Country Mile Gardens, a family-owned and operated garden center located in Harding, NJ, has installed a 35kW solar system to cover 100% of its
The solar array, situated on 2,000 square feet of the three-acre property, will produce an estimated 39.4 megawatt hours per year. Over the next 30 years, it will offset the equivalent CO 2 from burning 900 tons of coal.
Brothers Dan and Thomas Gallo recently purchased Country Mile Gardens from their father, Tom Gallo, who started the business in 1977. The installation is the most recent move in their effort to reduce the environmental impact of their business. Other improvements include
selling more organic and native plant materials, recycling more packaging and sourcing from more local growers.
“Dan and I, with backgrounds in environmental science and biology, are both very aware of the benefits of renewable energy and how climate change can impact our local environment, as well as our business,” said Thomas Gallo, Co-Owner of Country Mile Gardens.
Country Mile Gardens invested $124,000 in the installation and expects to see a return on investment within six years. The 80-panel system was designed and installed by Green House Solar in Madison, NJ, with high-efficiency panels manufactured by SunPower. In addition to
harvesting solar power, the array will provide shade to shade-loving plants.
“We see this solar installation as a win-win-win,” said Dan Gallo, Co-Owner of Country Mile Gardens. “It will reduce our carbon footprint, make us more energy independent and also save us money in the long term.”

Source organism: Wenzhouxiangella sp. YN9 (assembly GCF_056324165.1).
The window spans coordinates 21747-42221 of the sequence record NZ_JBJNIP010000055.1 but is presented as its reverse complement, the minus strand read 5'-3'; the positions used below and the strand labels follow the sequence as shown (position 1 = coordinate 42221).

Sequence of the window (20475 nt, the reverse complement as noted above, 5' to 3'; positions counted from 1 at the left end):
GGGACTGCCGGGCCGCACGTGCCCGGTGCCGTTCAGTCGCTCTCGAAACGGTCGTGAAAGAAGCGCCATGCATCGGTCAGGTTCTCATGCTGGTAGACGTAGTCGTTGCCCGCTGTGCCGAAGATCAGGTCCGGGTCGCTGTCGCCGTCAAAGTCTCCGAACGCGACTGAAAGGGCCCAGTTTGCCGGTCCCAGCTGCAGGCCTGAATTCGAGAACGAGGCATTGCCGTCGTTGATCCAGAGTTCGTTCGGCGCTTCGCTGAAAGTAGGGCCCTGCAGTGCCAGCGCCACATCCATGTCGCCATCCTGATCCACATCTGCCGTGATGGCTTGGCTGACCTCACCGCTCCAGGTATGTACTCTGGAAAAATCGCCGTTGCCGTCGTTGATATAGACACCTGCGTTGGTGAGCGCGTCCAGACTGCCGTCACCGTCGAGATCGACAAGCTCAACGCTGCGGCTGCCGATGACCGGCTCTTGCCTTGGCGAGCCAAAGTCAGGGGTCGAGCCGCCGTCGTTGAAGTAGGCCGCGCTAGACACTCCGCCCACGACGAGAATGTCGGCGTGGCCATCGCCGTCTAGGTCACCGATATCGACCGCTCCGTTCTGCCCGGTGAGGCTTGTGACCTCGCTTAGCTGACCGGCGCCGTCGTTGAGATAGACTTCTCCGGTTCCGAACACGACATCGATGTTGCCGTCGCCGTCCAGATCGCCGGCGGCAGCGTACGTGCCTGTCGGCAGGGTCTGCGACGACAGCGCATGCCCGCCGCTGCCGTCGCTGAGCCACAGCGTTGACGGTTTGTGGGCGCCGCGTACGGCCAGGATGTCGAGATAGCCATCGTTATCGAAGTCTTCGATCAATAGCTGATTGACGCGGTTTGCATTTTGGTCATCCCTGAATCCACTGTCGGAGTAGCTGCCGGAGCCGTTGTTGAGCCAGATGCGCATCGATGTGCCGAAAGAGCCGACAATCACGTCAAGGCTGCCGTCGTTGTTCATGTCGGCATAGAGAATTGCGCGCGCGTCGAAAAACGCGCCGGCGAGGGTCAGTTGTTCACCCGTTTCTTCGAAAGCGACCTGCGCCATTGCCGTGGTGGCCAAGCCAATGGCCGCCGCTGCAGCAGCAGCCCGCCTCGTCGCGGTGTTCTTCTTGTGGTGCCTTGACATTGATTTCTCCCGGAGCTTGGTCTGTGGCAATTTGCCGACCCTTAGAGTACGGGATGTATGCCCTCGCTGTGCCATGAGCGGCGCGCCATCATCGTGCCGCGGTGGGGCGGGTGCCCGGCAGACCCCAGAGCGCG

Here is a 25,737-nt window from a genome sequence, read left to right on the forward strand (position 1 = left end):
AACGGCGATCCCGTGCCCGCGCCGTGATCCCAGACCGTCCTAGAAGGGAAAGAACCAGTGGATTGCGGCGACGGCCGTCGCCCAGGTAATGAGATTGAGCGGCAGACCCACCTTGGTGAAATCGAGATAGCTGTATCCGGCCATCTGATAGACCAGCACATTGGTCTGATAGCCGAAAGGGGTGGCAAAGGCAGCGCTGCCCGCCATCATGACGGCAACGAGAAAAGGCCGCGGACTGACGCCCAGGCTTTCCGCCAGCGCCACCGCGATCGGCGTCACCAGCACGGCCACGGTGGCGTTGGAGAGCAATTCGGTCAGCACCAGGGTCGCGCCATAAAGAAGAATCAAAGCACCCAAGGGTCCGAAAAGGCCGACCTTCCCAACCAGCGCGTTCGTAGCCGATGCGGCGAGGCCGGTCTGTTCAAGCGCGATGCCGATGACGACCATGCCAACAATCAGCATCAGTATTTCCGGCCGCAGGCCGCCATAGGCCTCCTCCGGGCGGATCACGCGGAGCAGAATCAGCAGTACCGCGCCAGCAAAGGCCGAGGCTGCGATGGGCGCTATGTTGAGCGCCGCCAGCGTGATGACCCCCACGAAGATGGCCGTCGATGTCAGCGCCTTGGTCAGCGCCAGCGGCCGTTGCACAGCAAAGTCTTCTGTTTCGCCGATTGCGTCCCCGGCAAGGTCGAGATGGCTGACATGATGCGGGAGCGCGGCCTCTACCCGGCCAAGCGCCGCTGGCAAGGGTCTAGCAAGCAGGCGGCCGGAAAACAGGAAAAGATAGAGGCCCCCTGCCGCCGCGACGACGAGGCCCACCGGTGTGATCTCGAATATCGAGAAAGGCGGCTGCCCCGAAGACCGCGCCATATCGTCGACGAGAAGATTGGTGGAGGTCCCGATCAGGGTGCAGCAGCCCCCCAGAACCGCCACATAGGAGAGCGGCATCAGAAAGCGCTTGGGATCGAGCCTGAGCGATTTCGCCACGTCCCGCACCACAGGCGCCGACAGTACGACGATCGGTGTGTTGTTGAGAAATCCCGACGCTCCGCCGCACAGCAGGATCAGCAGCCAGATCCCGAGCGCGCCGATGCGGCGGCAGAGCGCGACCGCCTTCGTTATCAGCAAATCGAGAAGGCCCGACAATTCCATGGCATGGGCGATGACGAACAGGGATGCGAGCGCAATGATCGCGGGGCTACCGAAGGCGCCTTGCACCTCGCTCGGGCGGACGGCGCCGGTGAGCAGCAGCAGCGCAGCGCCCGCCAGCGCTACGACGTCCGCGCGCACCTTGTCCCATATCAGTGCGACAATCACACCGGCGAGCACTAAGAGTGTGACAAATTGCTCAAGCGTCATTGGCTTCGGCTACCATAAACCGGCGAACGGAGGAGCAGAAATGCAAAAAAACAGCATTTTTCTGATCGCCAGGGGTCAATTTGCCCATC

Boxwood blight is a fungal disease caused by Calonectria pseudonaviculata , and C. henricotiae
Boxwood blight infects all aboveground portions of the shrub but not its roots. Symptoms begin as dark leaf spots that form brown blotches. A key symptom that differentiates boxwood blight from other boxwood diseases is that narrow black streaks (cankers) develop on green stems. White spores exist on undersides of infected leaves and on stem cankers, spores add to spreading the disease. This disease defoliates the shrub usually from the ground up. Severe defoliation and stem dieback can kill young plants and causes older plants to look unsightly losing ornamental value. This blight cannot be cured once it has started.
It’s possible plants carrying the fungal pathogen won’t show symptoms of the disease if the infection is very recent. The fungus that causes boxwood blight can overwinter on infected plants and in infected leaf litter. Spores of fungus can spread from rainfall or irrigation. It can spread within one plant or to nearby plants. It can also spread larger distances by infected nursery stock or contaminated landscape tools.
If boxwood blight doesn’t kill the boxwood it will still weaken the plant so much so that another pathogen could easily kill the boxwood instead. It is the best practice to destroy all infected boxwoods by a controlled fire burn or burying all infected plants away from contact of any new boxwoods as this disease spreads so rapidly.
Prevention and Other Shrub Options
The only way to prevent further spreading once disease is established is by practicing extremely thorough sanitation practices. You must disinfect pruners and tools frequently and between different plant usage. Never trim or prune boxwoods when they are wet or after heavy rainfall. Wash boots/shoes in between house visits, landscape installs, garden center visits. Mulch should theoretically reduce disease development by reducing pathogen dispersal via rain splash – a primary cause of boxwood blight’s spread.
Preventatively spray a fungicide. Infuse and Fungonil by Bonide can help prevent the disease with repeated applications.
The best resistant boxwood cultivars are: Green Beauty, Green Gem, and Green Mountain
The best option is to choose a different plant entirely and do not plant boxwoods. Other evergreen foundation plant options include Japanese Holly, Inkberry Holly, Plum Yew, Japanese Skimmia, Andromeda, Otto Luyken Cherry Laurel, Skip Laurel, and others depending on the application. We are also testing other new varieties which hold promise for certain plantings.